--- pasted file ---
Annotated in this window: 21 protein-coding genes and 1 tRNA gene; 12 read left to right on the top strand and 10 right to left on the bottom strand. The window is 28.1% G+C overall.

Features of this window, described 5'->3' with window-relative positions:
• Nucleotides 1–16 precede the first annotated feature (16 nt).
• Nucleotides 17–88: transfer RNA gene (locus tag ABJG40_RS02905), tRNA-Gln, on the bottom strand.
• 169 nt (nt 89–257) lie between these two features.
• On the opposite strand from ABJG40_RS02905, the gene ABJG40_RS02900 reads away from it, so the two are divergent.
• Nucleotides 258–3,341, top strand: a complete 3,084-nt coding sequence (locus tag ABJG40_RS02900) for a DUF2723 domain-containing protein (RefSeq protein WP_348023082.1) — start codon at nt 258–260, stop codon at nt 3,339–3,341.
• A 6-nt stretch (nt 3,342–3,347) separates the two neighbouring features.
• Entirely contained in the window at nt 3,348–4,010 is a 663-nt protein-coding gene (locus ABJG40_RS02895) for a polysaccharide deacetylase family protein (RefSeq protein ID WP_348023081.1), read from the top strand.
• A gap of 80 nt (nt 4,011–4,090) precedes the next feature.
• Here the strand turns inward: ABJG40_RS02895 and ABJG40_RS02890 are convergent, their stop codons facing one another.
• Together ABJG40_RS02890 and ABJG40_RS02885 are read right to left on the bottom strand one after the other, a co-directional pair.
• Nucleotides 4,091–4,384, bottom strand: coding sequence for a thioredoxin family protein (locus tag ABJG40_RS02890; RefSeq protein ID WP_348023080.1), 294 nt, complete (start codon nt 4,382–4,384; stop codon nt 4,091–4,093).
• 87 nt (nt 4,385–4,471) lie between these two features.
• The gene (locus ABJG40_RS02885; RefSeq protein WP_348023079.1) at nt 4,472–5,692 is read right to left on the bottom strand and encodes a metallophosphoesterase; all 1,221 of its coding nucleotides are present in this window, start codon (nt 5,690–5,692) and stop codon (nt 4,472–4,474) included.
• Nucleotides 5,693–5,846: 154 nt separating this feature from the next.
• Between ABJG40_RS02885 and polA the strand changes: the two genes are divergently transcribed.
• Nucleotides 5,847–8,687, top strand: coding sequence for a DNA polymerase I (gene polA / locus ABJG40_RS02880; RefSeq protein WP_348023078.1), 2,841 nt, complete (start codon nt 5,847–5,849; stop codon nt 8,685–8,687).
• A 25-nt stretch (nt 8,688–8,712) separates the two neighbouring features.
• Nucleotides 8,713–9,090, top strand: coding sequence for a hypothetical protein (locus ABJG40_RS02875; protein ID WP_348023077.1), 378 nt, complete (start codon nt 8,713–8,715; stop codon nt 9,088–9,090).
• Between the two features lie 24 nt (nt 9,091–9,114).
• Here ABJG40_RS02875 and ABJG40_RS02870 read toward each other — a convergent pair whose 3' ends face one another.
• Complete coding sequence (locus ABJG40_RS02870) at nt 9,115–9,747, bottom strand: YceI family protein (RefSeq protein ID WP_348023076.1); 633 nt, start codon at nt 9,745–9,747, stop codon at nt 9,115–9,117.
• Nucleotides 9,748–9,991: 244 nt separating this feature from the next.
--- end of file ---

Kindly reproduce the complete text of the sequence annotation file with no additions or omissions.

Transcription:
Annotated in this window: 21 protein-coding genes and 1 tRNA gene; 12 read left to right on the top strand and 10 right to left on the bottom strand. The window is 28.1% G+C overall.

Features of this window, described 5'->3' with window-relative positions:
• Nucleotides 1–16 precede the first annotated feature (16 nt).
• Nucleotides 17–88: transfer RNA gene (locus tag ABJG40_RS02905), tRNA-Gln, on the bottom strand.
• 169 nt (nt 89–257) lie between these two features.
• On the opposite strand from ABJG40_RS02905, the gene ABJG40_RS02900 reads away from it, so the two are divergent.
• Nucleotides 258–3,341, top strand: a complete 3,084-nt coding sequence (locus tag ABJG40_RS02900) for a DUF2723 domain-containing protein (RefSeq protein WP_348023082.1) — start codon at nt 258–260, stop codon at nt 3,339–3,341.
• A 6-nt stretch (nt 3,342–3,347) separates the two neighbouring features.
• Entirely contained in the window at nt 3,348–4,010 is a 663-nt protein-coding gene (locus ABJG40_RS02895) for a polysaccharide deacetylase family protein (RefSeq protein ID WP_348023081.1), read from the top strand.
• A gap of 80 nt (nt 4,011–4,090) precedes the next feature.
• Here the strand turns inward: ABJG40_RS02895 and ABJG40_RS02890 are convergent, their stop codons facing one another.
• Together ABJG40_RS02890 and ABJG40_RS02885 are read right to left on the bottom strand one after the other, a co-directional pair.
• Nucleotides 4,091–4,384, bottom strand: coding sequence for a thioredoxin family protein (locus tag ABJG40_RS02890; RefSeq protein ID WP_348023080.1), 294 nt, complete (start codon nt 4,382–4,384; stop codon nt 4,091–4,093).
• 87 nt (nt 4,385–4,471) lie between these two features.
• The gene (locus ABJG40_RS02885; RefSeq protein WP_348023079.1) at nt 4,472–5,692 is read right to left on the bottom strand and encodes a metallophosphoesterase; all 1,221 of its coding nucleotides are present in this window, start codon (nt 5,690–5,692) and stop codon (nt 4,472–4,474) included.
• Nucleotides 5,693–5,846: 154 nt separating this feature from the next.
• Between ABJG40_RS02885 and polA the strand changes: the two genes are divergently transcribed.
• Nucleotides 5,847–8,687, top strand: coding sequence for a DNA polymerase I (gene polA / locus ABJG40_RS02880; RefSeq protein WP_348023078.1), 2,841 nt, complete (start codon nt 5,847–5,849; stop codon nt 8,685–8,687).
• A 25-nt stretch (nt 8,688–8,712) separates the two neighbouring features.
• Nucleotides 8,713–9,090, top strand: coding sequence for a hypothetical protein (locus ABJG40_RS02875; protein ID WP_348023077.1), 378 nt, complete (start codon nt 8,713–8,715; stop codon nt 9,088–9,090).
• Between the two features lie 24 nt (nt 9,091–9,114).
• Here ABJG40_RS02875 and ABJG40_RS02870 read toward each other — a convergent pair whose 3' ends face one another.
• Complete coding sequence (locus ABJG40_RS02870) at nt 9,115–9,747, bottom strand: YceI family protein (RefSeq protein ID WP_348023076.1); 633 nt, start codon at nt 9,745–9,747, stop codon at nt 9,115–9,117.
• Nucleotides 9,748–9,991: 244 nt separating this feature from the next.